Last week, the New York Times published an opinion piece by Michael David Lukas, a novelist, entitled, “The Hypocrisy of Hanukkah.” He argued that the story of Hanukkah is, in its essence, “an eight-night-long celebration of religious fundamentalism and violence.” It is a holiday that commemorates an ancient battle of fundamentalists against assimilationists. He argued that the Maccabees were fundamentalists and they didn’t only fight against non-Jews, but they also fought against Hellenized Jews, essentially assimilated Jews. He wondered why he, an assimilated Jew, should celebrate Hanukkah. He concluded that he celebrates Hanukkah so that his children won’t feel left out by not celebrating a festive holiday at this time of year “because at the end of the day, it’s all about beating Santa.”
Mr. Lukas’ discomfort with Hanukkah is not a new phenomenon. In “ Hanukkah in America: A History,” Dianne Ashton, Professor of Religion at Rowan University, wrote that many American Jews are also uncomfortable with Hanukkah because of the focus on the triumph of the Jewish military. They argue that we shouldn’t be celebrating a Jewish military conquest.
Is that how we should view the holiday of Hanukkah? A holiday of fundamentalists versus assimilationists? A holiday celebrating Jewish militarism? Is the only thing that assimilated Jews have to look forward to on this holiday is beating Santa? Is there really nothing about Hanukkah that I can view with pride unless I’m fundamentalist or a Jewish military hawk?
First, it’s important to note that the intra-Jewish battles of today are different than the intra-Jewish battles during the Hanukkah story. Today in America, different Jewish denominations are fighting for the soul of the Jew, but nobody is trying to outlaw Jewish practice in its entirety. However, the Hellenizers during the Hanukkah story had no tolerance for any Jewish practice whatsoever and those fighting the Hellenizers weren’t fundamentalists. They were simply fighting for Jewish survival, for the right to practice their religion. That’s hardly fundamentalism. That’s a First Amendment right!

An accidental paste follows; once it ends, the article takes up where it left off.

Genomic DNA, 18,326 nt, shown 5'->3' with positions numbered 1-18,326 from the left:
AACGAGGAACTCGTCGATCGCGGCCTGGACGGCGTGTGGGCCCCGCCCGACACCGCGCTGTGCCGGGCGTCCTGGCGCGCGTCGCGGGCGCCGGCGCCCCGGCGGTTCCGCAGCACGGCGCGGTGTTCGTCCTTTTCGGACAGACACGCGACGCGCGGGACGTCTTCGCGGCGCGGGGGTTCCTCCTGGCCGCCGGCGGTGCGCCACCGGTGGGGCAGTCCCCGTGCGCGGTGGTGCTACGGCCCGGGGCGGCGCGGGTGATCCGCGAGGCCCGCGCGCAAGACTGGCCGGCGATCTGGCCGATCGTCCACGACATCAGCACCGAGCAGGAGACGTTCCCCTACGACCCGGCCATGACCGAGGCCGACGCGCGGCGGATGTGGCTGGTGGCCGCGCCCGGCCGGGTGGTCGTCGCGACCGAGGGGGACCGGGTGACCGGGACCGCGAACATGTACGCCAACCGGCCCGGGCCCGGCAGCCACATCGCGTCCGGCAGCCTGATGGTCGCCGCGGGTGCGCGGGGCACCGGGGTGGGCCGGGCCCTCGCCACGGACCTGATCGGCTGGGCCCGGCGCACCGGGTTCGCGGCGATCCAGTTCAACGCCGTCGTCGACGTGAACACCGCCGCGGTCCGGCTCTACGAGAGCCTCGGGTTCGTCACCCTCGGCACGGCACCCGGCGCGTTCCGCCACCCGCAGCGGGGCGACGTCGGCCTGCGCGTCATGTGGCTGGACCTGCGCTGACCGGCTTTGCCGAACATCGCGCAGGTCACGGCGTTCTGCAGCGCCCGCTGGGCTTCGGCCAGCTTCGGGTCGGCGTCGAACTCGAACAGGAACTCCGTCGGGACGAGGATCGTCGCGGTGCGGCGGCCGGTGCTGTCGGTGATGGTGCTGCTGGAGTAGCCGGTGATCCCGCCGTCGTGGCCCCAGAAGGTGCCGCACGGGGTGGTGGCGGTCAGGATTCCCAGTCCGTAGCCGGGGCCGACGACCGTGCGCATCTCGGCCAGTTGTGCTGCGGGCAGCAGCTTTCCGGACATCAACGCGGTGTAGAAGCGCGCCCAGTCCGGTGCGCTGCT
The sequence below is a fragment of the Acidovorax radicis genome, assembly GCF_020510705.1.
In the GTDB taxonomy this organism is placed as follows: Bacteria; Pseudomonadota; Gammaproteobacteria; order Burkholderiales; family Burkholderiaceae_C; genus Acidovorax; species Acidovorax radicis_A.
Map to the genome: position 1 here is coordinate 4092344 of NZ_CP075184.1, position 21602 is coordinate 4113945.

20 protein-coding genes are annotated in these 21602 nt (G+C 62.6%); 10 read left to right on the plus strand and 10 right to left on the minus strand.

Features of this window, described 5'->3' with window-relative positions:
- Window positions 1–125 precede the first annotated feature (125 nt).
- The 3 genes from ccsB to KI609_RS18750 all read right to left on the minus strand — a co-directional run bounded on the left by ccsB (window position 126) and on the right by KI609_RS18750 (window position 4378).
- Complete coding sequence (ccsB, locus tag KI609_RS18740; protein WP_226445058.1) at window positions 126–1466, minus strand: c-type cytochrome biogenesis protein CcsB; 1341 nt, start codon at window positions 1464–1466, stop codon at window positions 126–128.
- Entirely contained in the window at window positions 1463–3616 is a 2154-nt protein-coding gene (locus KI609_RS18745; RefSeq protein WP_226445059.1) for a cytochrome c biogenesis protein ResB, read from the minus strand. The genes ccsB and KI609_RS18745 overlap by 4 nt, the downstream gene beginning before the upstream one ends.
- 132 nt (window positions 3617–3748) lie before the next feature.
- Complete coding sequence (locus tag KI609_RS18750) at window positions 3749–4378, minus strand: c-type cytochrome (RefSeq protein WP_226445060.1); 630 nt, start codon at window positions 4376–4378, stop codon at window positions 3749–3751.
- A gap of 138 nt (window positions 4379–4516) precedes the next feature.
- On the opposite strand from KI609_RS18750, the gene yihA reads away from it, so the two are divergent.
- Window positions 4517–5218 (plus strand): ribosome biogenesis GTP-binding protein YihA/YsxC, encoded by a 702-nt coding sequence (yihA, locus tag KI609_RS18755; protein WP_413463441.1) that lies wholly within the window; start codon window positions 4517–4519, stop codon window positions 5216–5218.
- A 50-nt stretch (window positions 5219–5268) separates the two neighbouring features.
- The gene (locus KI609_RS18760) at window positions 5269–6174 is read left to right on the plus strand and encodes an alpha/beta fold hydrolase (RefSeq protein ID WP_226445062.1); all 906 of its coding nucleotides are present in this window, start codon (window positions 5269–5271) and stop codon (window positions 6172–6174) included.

Additionally, it is true that we celebrate the military victory on Hanukkah, but we don’t celebrate Jewish might on Hanukkah. After all, the Rambam begins his discussion of the laws of Hanukkah describing the Jewish military victory over the Greeks, but he ends the discussion with the following halacha:
היה לפניו נר ביתו ונר חנוכה …נר ביתו קודם משום שלום ביתו
If a [poor] person must choose between Sabbath lights and Hanukkah lights,… the lighting of his home takes priority, so as to sustain peace in the house.
And the very last line in the Rambam’s halachic discussion of the laws of Hanukkah is:
גדול השלום שכל התורה ניתנה לעשות שלום בעולם שנאמר דרכיה דרכי נעם וכל נתיבותיה שלום
Great is peace, since the entire Torah has been given to create peace in the world, as it is written: “Its ways are ways of pleasantness, and all its paths are peace.”
Hanukkah is not about fundamentalism and it is not about Jewish militarism. It is about Jewish pride and a willingness to fight for our values when our very existence is at stake. Ultimately, though, we don’t celebrate Jewish might. We would rather not need a Jewish army. We would rather just serve God in peace. And that is something that all Jews can celebrate.